Euripides’ Medea begins in an interesting state of conflict. The character Jason has abandoned his wife, Medea, as well as their two children. Jason aspires to advance his station by remarrying with Glauce, who is the daughter of Creon, king of Corinth- the Greek city where the play is set. All the events of play proceed out of this dilemma, thus the involved parties become its central characters. Medea is portrayed to be an independent and strong women who does not let much stand in her way. Medea is important because Euripides used a female character to show strength rather than using a woman character for weakness. Terry Collits discusses how Medea “documents and places on the political agenda: women’s solidarity, equality before the law, sexual equality, the place of ideology in sustaining the patriarchal order, the capacity of women to appropriate male positions, and infanticide as a product of repression.” Showing Medea as an independent women who attempts to resolve her problems on her own can prove that gender roles switched and that women are being seen more equal to men. As this idea was ahead of Euripides’ time, this could be a reason why his plays were not as successful because of his ideals of women equality. This was a new idea that many had not understood, especially since feminism is so prominent in Medea. Most importantly, Medea is an important piece of work because it portrayed how patriarchal ideology was reinforced. The feminist ideals that are present in this play show how society and thinking were changing radically. By showing how Medea’s life was difficult, it could be thought of to be a call to action of how to treat women as equally as men. Although Medea only won third prize, it is perhaps Euripides’ most prestigious and most influential play.
Another important example of equality is in Euripides’ The Women of Troy. This play was important because it was one of the first works to portray the suffering of women after the Greek army defeated the Trojans. Euripides was extremely unique and therefore unlike any other playwright at this time because of how he spent time trying to understand how Trojan women were mistreated and unequal to men. During the time of Euripides, Ancient Greek society considered men to be inferior to women. This can also be an important point of why Euripides did not win many awards. Since men were so inferior, his plays made it difficult for men at this time to accept that women were just as equal. The Classics Network, an online journal and Digest, wrote an article on Euripides and his Subtle Abashment of the Male Gender and explained,
“The interactions between the men and women make the play appear to be a simple tragedy, but in reality the actions are not specifically important because the point of this play is not to account a historical event but rather to make protest against society’s treatment of women in general. Greece, during the time the play was written, viewed women as inferior and mere objects that should be concerned with household matters. Men who dominated the upper class even used women as political tools by means of strategic marriage. By describing each woman’s state of suffering and by making men appear shallow and coward, Euripides indirectly supports the idea that women can be equal to men.”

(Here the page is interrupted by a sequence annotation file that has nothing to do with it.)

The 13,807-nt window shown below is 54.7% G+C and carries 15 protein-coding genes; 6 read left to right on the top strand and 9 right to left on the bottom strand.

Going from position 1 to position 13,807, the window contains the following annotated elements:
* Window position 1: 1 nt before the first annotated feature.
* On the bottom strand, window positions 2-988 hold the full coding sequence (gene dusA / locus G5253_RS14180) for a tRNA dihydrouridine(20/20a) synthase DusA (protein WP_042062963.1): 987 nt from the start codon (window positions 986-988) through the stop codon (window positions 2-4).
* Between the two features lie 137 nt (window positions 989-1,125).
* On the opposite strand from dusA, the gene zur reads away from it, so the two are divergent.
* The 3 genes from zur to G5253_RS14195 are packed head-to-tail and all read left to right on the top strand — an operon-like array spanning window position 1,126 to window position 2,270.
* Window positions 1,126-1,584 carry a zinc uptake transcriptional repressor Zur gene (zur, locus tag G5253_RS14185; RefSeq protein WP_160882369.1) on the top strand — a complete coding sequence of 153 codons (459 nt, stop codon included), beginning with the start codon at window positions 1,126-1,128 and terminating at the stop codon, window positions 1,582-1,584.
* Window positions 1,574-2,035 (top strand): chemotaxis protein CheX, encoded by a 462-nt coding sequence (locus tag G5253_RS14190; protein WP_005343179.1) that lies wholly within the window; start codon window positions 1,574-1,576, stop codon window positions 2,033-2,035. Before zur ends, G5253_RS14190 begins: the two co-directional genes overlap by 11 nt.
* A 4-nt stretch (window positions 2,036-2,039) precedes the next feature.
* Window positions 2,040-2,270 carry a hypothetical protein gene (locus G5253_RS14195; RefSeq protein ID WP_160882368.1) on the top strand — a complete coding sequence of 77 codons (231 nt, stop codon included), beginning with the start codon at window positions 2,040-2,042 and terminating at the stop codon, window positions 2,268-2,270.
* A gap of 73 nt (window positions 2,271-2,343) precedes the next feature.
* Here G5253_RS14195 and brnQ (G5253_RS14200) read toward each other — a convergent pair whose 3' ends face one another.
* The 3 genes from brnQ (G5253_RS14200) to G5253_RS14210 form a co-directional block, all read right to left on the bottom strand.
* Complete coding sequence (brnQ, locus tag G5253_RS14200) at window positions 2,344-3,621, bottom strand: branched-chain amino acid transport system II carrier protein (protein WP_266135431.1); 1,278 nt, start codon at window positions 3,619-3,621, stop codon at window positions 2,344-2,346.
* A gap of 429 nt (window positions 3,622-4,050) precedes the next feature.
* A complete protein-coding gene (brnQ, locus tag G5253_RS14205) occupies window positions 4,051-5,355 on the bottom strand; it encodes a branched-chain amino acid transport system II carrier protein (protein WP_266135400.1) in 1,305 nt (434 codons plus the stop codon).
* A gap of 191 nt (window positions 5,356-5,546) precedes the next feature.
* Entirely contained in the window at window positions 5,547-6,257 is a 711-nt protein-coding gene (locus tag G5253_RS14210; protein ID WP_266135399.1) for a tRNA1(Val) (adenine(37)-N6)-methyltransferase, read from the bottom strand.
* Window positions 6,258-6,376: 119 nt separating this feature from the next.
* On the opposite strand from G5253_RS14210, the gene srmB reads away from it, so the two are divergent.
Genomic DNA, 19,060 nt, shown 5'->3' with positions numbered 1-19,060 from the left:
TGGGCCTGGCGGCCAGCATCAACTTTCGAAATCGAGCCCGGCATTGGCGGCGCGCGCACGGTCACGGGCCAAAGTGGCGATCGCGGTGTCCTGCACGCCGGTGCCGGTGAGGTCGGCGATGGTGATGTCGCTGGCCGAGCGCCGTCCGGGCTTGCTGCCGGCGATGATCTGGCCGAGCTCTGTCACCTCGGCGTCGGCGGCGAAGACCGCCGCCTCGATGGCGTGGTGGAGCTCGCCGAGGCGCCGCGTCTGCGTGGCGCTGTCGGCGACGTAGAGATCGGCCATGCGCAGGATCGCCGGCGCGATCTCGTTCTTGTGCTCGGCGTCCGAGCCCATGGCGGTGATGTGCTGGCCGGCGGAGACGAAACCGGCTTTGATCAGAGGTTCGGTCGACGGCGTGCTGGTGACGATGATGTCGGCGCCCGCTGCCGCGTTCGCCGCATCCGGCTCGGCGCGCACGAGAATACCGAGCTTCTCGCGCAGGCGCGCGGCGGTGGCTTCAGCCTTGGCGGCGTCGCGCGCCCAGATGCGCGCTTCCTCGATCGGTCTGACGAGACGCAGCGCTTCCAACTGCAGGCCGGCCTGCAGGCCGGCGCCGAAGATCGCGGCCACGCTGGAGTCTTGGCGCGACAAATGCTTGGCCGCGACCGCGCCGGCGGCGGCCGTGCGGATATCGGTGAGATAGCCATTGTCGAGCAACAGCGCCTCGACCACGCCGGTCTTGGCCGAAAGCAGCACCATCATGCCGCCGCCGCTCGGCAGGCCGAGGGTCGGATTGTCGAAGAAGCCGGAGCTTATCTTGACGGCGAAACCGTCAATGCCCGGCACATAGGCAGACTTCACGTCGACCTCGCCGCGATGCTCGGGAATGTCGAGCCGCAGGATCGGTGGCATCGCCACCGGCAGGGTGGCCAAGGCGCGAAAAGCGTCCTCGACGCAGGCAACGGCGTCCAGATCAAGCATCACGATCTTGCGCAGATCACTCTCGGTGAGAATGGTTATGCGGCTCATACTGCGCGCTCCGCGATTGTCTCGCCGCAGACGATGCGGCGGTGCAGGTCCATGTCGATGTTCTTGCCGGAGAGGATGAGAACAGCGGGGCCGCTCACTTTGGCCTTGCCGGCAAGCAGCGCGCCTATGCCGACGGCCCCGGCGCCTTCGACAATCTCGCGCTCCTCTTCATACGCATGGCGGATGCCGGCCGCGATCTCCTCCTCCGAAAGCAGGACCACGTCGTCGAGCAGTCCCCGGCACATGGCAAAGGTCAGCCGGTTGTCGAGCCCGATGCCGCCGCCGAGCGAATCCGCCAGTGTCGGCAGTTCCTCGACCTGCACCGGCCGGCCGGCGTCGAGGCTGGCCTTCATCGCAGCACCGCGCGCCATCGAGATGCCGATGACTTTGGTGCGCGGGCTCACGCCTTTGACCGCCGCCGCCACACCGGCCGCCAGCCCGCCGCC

As stated earlier, Euripides seemed to be ahead of his time in terms of creating strong women characters that were as equal to men. However in this play, the male characters were portrayed as ignorant and seemingly having little strength. In addition, this play is yet another example of how Euripides tried to show the mistreatment of women in Ancient Greece. Even though he presents women as equal to men in a very subtle way, the way he writes these plays were extremely powerful.
Understanding Euripides’ work is very important when discussing why he did not win first prize in dramatic competitions. To begin with, it can be difficult to understand how the Greeks would award plays and certain works. Who was qualified to judge these works, and how does one precisely judge the artistic focus, message, and quality of a play? Poetry and theatre is subjective to the person observing, which could be a factor why Euripides did not win many awards in his day. However, his plays are still studied and analyzed by modern thespians and historians because they are groundbreaking and relevant to today’s culture. Based on how he harshly portrayed women’s equality and gender norms, it could be said that Euripides did not win awards based on how he refused to alter his beliefs and moral just to satisfy the citizens and judges in Athens. He believed in truth, and strived to portray that in his characters which were usually slaves or powerless women. Although that was not accepted during the time he lived in Ancient Greece, his works are clearly full of realism that is studied and dedicated in modern theatre. His plays were unfamiliar to Ancient Greece and hardly accepted, but that did not stop him from being the playwright he was destined to be.